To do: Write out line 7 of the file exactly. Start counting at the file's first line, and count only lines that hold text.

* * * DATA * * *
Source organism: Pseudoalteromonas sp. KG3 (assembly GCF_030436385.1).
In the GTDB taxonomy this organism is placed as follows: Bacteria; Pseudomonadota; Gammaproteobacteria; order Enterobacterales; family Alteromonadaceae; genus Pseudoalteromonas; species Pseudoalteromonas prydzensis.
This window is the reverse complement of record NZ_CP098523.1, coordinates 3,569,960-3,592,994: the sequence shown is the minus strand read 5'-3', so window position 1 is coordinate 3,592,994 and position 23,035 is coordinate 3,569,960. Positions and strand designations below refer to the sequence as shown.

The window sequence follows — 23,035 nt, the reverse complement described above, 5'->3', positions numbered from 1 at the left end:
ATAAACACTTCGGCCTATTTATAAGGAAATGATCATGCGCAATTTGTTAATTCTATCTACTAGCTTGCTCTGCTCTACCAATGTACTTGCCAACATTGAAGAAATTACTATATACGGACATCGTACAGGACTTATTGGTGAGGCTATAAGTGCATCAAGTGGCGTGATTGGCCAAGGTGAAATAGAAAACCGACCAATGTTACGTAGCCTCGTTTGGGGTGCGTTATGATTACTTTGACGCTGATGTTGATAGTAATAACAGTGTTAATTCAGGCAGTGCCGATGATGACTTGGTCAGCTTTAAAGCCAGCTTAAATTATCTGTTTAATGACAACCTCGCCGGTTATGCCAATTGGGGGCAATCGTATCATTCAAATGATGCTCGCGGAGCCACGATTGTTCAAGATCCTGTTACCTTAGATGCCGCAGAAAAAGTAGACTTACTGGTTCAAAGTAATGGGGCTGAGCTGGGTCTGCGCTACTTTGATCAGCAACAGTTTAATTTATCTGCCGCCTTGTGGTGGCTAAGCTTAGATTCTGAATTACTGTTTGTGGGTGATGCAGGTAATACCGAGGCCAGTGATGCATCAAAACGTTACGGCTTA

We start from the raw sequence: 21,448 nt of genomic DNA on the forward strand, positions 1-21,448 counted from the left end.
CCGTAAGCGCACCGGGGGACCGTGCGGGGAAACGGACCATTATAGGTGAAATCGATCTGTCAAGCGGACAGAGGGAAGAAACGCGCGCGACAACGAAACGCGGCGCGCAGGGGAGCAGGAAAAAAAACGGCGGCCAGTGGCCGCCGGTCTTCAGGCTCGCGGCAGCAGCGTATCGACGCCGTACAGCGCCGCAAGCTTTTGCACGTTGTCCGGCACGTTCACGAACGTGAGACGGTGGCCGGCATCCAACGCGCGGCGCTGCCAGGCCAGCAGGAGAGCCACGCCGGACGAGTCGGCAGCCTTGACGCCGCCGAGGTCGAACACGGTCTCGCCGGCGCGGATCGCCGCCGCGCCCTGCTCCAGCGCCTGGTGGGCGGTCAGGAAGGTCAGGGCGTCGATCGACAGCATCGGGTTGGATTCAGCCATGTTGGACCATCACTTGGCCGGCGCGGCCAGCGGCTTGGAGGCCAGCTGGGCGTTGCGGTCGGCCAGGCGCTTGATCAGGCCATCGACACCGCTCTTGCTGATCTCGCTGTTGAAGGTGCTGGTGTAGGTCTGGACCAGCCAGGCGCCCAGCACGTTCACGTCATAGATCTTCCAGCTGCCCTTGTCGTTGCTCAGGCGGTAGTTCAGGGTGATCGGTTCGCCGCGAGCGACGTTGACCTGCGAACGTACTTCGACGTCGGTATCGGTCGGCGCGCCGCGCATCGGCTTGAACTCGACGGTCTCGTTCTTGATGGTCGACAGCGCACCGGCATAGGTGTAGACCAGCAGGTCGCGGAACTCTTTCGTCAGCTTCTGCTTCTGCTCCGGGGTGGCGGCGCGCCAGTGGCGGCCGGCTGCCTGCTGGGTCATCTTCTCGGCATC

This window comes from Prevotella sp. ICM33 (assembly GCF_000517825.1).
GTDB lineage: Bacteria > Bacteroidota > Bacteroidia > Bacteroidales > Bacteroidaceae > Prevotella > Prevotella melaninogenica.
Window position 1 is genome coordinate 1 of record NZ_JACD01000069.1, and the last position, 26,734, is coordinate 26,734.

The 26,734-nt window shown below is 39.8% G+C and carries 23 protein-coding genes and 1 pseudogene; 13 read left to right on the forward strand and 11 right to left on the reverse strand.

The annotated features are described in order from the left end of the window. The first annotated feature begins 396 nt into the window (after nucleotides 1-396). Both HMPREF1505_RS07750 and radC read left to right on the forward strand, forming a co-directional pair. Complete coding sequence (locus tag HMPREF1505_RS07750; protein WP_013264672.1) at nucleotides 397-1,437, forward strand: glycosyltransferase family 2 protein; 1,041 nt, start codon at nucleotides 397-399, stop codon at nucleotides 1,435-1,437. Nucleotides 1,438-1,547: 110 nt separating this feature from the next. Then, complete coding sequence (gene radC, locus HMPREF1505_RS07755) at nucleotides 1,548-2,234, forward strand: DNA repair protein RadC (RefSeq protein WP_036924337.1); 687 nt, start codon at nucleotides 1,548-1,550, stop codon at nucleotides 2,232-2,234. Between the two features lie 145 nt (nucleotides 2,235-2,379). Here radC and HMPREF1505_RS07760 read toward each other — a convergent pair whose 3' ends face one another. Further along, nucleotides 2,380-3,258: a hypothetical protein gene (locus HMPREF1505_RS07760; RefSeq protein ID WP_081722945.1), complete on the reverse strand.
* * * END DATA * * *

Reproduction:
CCGTAAGCGCACCGGGGGACCGTGCGGGGAAACGGACCATTATAGGTGAAATCGATCTGTCAAGCGGACAGAGGGAAGAAACGCGCGCGACAACGAAACGCGGCGCGCAGGGGAGCAGGAAAAAAAACGGCGGCCAGTGGCCGCCGGTCTTCAGGCTCGCGGCAGCAGCGTATCGACGCCGTACAGCGCCGCAAGCTTTTGCACGTTGTCCGGCACGTTCACGAACGTGAGACGGTGGCCGGCATCCAACGCGCGGCGCTGCCAGGCCAGCAGGAGAGCCACGCCGGACGAGTCGGCAGCCTTGACGCCGCCGAGGTCGAACACGGTCTCGCCGGCGCGGATCGCCGCCGCGCCCTGCTCCAGCGCCTGGTGGGCGGTCAGGAAGGTCAGGGCGTCGATCGACAGCATCGGGTTGGATTCAGCCATGTTGGACCATCACTTGGCCGGCGCGGCCAGCGGCTTGGAGGCCAGCTGGGCGTTGCGGTCGGCCAGGCGCTTGATCAGGCCATCGACACCGCTCTTGCTGATCTCGCTGTTGAAGGTGCTGGTGTAGGTCTGGACCAGCCAGGCGCCCAGCACGTTCACGTCATAGATCTTCCAGCTGCCCTTGTCGTTGCTCAGGCGGTAGTTCAGGGTGATCGGTTCGCCGCGAGCGACGTTGACCTGCGAACGTACTTCGACGTCGGTATCGGTCGGCGCGCCGCGCATCGGCTTGAACTCGACGGTCTCGTTCTTGATGGTCGACAGCGCACCGGCATAGGTGTAGACCAGCAGGTCGCGGAACTCTTTCGTCAGCTTCTGCTTCTGCTCCGGGGTGGCGGCGCGCCAGTGGCGGCCGGCTGCCTGCTGGGTCATCTTCTCGGCATC